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Click here for audio [REV. DR. C. WELTON GADDY, HOST]: Perhaps surprising in an age of Muppets Most Wanted and The Lego Movie, an epic drama that draws its inspiration from the Hebrew Scriptures opened in the top spot last weekend. Noah is not the first in the recent spate of religiously-themed films, but its certainly the biggest so far. And Im very pleased to be able to welcome Noah cowriter and co-executive producer Ari Handel to State of Belief Radio! [ARI HANDEL, GUEST]: Hi, Reverend, how are you? [WG]: Im doing well. I appreciate your presence very much. When did you first start thinking about bringing the Noah story back to the big screen? [AH]: Well, it was over ten years ago. Weve even been writing it since 2003, so I think we were thinking about it even earlier than that. [WG]: Im curious, to work on it that long and to spend as much money as you spent did this story have some personal attraction for you? [AH]: Yeah I mean, look: I think everyone is drawn to this story. Its an extremely powerful story. Theres a reason why its one of the best-known names from the bible. And theres a reason why every kid on the planet knows about it, whether theyre religious or non-religious. In China and India and everywhere, the Noah character is incredibly well-known. So theres something fundamentally powerful about this story. [WG]: Right. Let me ask you and I may be splitting hairs, here, but was it important to you and attractive to you because it was a great story, or because it was a great bible story? [AH]: Both. [WG]: Both. [AH]: Both. And thats not splitting hairs, because look: as a filmmaker and a writer, Im drawn to great stories, right? But because this was a bible story, not only was it a great story, but the depth of the questions and the themes that it

allows you to wrestle with and think about and explore was that much richer. And so that was just a very unique opportunity to be able to take a story like this and really get deep into it because it rewards that kind of attention. [WG]: Yeah. I know that there has been a lot made of the fact that Hollywood is really committed to making a lot of religiously-themed films in 2014. Are there any particular challenges in making a religiously-themed film? [AH]: Sure. Theres various kinds of challenges: first theres the challenge of translating a story from one medium to another, and trying to remain faithful to it when you, at the same time, are making it work dramatically in another medium, and trying to mine it for You know, a lot of these stories - especially in early Genesis theyre not told in a traditional way we expect in this kind of a modern story, or a story thats not from the bible. They have a parable nature to them. They reward questions. Theyre something that you interact with dynamically; you dont just tell the story, you talk about the story, you think about the story, you debate about the story. And scenes and questions come out of that, that living interaction with a biblical story. So, how do you do that in a film? How do you create that kind of dynamic? Well, what you end up doing is creating conversations around the film, and posing questions, and answering those questions in one way that leaves room for other ways to present it. So it is quite challenging to do. [WG]: Im sure! When you saw the film the first time, did you say, We nailed it. We got it right. Did you feel really good about it? [AH]: Yes, although We nailed it it becomes complicated at that point, because we had a script at some point, and then we went to shoot the script, and then we went to edit what was shot and so then you come back with your final product, and you say, okay, theres always going to be differences between what you have at that time, and what you set out to do. Because the actors come and bring something; the vagaries of the realities of shooting on the set; the weather everything the set designers; the propsmen; the costumes Everything brings something to it that changes it; sometimes in ways that are great, sometimes in ways that are unexpected, but you end up with something that is different. So then at the end, when you put all that together, the question you then have is, does this capture the essence and heart of what it is that you set out to do in the first place. And Im thankful to say that I felt like it did. [WG]: Well, I know that youre not surprised that youre getting criticism. I think that a lot of the criticism that Ive heard is either naive or its borderline offensive. We are taping this interview today in Macon, Georgia. It is very different for a crowd in the theater in Macon to watch this film, and a crowd in New York City to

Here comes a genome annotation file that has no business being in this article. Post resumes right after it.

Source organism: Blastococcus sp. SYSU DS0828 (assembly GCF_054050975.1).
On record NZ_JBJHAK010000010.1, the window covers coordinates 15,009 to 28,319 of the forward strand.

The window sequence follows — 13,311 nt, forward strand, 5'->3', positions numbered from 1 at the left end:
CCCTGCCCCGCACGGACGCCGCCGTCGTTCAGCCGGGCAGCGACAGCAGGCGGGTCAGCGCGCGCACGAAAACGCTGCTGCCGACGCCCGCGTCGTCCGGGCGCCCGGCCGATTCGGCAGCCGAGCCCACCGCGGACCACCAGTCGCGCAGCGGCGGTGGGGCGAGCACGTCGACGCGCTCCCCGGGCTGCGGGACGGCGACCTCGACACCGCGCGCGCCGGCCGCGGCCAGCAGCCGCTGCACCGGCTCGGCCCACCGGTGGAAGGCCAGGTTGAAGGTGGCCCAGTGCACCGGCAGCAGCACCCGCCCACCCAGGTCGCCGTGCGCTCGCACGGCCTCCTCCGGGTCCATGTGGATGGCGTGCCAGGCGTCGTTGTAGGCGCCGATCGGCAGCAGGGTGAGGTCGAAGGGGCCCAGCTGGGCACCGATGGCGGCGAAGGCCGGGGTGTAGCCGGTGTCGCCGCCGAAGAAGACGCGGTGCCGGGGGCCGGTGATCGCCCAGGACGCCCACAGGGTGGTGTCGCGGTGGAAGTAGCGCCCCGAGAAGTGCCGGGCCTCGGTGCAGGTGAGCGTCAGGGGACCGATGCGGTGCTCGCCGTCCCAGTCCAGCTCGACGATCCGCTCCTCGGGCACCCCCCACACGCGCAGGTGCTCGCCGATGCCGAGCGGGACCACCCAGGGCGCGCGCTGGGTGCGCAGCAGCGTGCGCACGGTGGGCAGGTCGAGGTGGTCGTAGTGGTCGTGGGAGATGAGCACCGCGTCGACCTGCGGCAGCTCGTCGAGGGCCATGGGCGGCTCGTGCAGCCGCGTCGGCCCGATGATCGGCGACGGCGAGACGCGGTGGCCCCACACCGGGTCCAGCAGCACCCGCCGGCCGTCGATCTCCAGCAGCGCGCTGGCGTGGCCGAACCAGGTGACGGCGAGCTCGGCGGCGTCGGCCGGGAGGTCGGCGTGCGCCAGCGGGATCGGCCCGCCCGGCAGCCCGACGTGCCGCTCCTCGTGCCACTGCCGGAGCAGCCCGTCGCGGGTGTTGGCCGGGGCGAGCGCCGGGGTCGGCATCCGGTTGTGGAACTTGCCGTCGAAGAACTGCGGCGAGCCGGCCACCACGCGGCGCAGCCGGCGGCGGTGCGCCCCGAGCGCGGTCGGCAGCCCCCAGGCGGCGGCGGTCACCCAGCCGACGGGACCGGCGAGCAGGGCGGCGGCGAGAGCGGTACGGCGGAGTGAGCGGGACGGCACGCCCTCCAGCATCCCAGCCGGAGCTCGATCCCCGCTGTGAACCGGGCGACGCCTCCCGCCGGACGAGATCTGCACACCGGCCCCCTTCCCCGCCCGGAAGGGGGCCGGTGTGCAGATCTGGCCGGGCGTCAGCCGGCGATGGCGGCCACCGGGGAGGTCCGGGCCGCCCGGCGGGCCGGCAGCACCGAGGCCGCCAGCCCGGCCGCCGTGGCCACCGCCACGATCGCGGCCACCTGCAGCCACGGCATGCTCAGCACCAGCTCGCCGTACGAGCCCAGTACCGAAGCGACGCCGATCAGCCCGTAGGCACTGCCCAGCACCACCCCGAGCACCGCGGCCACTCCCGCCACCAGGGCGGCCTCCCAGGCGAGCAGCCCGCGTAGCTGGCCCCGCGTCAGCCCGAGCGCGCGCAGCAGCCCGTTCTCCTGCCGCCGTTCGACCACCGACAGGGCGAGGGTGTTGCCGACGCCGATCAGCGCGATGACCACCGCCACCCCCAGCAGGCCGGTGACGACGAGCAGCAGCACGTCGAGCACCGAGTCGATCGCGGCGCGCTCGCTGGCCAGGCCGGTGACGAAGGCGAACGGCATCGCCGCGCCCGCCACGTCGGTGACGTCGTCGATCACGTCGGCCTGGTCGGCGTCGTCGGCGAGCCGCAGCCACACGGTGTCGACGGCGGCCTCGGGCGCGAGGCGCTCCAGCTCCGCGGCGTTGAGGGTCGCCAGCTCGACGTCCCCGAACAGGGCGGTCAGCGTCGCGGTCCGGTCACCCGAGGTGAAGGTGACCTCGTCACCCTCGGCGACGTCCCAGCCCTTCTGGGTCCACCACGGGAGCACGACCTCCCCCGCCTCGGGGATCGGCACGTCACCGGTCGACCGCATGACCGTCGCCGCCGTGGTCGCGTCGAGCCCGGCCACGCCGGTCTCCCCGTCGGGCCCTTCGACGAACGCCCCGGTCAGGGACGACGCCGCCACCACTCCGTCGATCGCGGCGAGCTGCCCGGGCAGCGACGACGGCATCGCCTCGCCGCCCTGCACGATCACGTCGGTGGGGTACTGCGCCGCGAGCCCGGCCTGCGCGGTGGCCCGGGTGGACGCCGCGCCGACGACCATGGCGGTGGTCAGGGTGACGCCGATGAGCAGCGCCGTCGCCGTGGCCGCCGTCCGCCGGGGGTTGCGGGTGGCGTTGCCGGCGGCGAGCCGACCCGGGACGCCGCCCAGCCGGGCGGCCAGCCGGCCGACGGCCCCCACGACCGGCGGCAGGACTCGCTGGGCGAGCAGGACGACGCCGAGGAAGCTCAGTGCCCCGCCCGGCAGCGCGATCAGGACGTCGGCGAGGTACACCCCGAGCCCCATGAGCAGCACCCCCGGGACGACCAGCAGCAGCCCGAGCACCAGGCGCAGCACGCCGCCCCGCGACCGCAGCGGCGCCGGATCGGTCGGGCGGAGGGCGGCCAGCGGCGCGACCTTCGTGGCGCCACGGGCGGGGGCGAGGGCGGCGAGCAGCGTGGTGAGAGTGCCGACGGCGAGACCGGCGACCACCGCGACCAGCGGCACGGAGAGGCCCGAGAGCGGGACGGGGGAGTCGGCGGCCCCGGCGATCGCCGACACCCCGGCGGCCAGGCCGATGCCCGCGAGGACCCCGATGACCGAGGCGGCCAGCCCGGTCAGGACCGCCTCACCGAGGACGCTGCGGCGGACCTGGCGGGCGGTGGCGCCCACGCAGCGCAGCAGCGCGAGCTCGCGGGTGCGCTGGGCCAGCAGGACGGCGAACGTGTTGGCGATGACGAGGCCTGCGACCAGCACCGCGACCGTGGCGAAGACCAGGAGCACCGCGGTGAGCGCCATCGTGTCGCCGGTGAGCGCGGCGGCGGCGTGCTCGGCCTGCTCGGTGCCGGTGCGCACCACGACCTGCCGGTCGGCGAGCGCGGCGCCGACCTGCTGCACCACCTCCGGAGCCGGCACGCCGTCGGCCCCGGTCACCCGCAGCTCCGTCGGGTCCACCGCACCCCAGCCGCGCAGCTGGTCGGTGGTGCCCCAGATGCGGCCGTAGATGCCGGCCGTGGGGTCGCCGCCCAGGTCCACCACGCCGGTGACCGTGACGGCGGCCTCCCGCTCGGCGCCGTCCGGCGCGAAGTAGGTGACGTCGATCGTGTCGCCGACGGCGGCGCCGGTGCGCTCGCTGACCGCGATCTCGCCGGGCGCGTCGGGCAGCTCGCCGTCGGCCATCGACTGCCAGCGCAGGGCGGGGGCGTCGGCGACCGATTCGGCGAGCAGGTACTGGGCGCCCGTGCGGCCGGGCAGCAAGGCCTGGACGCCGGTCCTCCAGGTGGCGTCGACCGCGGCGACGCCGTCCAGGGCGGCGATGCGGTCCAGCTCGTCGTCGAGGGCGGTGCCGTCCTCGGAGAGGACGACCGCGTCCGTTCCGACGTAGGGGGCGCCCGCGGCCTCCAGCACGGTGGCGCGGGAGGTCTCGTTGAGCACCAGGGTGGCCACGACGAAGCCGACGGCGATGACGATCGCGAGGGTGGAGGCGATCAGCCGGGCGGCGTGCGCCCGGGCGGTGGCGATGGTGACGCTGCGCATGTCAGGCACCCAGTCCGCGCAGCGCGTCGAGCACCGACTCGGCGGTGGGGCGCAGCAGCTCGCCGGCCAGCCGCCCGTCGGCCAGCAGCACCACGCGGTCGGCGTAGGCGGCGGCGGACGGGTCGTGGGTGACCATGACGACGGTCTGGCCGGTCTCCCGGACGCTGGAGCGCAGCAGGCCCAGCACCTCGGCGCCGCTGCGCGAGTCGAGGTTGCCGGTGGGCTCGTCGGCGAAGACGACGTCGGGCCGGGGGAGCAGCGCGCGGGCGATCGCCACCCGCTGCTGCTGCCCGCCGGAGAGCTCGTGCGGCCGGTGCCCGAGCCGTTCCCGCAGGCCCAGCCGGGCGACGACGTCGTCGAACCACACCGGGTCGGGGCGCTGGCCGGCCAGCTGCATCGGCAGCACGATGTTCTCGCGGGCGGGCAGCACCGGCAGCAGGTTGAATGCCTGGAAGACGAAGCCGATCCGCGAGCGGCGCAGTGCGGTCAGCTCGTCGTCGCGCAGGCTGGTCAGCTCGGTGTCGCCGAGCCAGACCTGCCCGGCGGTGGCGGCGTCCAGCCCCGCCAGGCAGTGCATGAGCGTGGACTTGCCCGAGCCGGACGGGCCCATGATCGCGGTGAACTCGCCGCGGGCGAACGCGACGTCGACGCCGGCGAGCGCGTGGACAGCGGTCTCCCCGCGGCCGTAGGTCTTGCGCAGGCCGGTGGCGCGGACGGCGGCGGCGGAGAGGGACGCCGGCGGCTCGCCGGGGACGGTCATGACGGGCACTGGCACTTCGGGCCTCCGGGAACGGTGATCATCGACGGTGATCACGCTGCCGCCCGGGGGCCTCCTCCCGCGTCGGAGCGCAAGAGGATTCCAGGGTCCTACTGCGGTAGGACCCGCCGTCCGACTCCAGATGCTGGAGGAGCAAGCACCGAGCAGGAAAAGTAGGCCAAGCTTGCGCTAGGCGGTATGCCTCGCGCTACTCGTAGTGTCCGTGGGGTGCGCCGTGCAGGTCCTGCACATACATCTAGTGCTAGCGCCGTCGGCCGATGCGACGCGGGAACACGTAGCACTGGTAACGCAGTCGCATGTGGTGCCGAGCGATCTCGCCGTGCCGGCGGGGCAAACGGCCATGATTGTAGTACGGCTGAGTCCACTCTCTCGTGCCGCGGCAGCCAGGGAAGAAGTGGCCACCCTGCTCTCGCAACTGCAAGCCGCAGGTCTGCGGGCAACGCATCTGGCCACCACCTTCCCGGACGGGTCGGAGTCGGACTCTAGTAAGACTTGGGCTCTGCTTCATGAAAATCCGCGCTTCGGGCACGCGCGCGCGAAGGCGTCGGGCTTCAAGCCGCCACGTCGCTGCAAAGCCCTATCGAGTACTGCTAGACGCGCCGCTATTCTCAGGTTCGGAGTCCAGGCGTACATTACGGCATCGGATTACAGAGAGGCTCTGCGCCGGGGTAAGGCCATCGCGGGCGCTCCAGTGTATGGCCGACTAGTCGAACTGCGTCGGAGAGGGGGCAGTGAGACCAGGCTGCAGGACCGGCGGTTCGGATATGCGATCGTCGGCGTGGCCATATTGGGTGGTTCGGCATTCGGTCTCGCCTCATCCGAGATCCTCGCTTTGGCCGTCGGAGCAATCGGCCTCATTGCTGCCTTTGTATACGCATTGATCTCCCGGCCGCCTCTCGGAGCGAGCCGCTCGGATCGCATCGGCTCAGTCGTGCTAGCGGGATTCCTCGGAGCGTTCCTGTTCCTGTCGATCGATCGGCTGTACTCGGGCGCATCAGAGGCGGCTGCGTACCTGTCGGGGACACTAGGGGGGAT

watch this film. And so youre getting charged with being not biblical enough, and also too biblical! How are you responding to that? [AH]: Well, look: all we could do, and what we did, is to look at the Genesis story, honestly ask ourselves, What is this story making me think about? What questions is it raising for me? What hard problems is it putting forward that I have to grapple with? What emotions is it pulling up in me? And then how do I be true to those feelings and questions and thoughts and emotions, dramatize those, put those on the screen, and hope to make other people feel some of those same things? And do that in a way which does not contradict anything in Genesis but at the same time, upset expectations enough that people can let go of their preconceived notions of what the story is, exactly, in order to come to it fresh and exposed and raw a little bit; so they can really engage. Thats all we can do. I feel like we did that; we tried to do that. And then if that leads to controversy you know, controversys okay if what it is is people talking, and thinking, and dialoguing and debating. Once it becomes people yelling at each other then its not really that constructive anymore. So hopefully most of the controversy about this film, especially once people start to see it, and to see it open-mindedly, will become debate and dialogue and less of it will be about name-calling and people getting mad at each other. [WG]: That is so well said. And Ari, I dont have to tell you, but if people are reading the bible and its not controversial theyre not reading it very well! [AH]: Thats kind of what Im saying. These are stories that need to be engaged with actively. Theyre presented to us in ways, like I said, theyre parabalistic; theyre presented in a way that were supposed to be asking questions. They reward asking questions; there are contradictions in them and confusions in them at first glance, that its only by thinking about them more strongly and more carefully that you start to get into some of the deeper and second-layer meaning. [WG]: Ari, Im interested Im sorry, I know were limited in time, and theres something personal I want to ask you, and that is: what, if anything, did doing this project mean to you, personally? [AH]: Well, its funny. When I started working on this, I was a single man; and during the process of writing this film, I had two children, and I have been raising those children theyre now 4 and 7. And so I started to see this movie and this story a lot through the eyes of family, and of children and father. And you know, the Noah story starts with a genealogy: Adam begat; and it ends with a genealogy, as it tells us what happened to Noahs sons children. And theres a lot here about the responsibilities of parenting, and if you can think of God in the story, really, as a parent to humanity, and he has to figure out, a little bit, whether to treat their transgressions with justice or with mercy. And I saw a big parallel with that of how I try and raise my children, and what is the right pathway to taking care of your children. So I found a lot of deep import in it. I guess the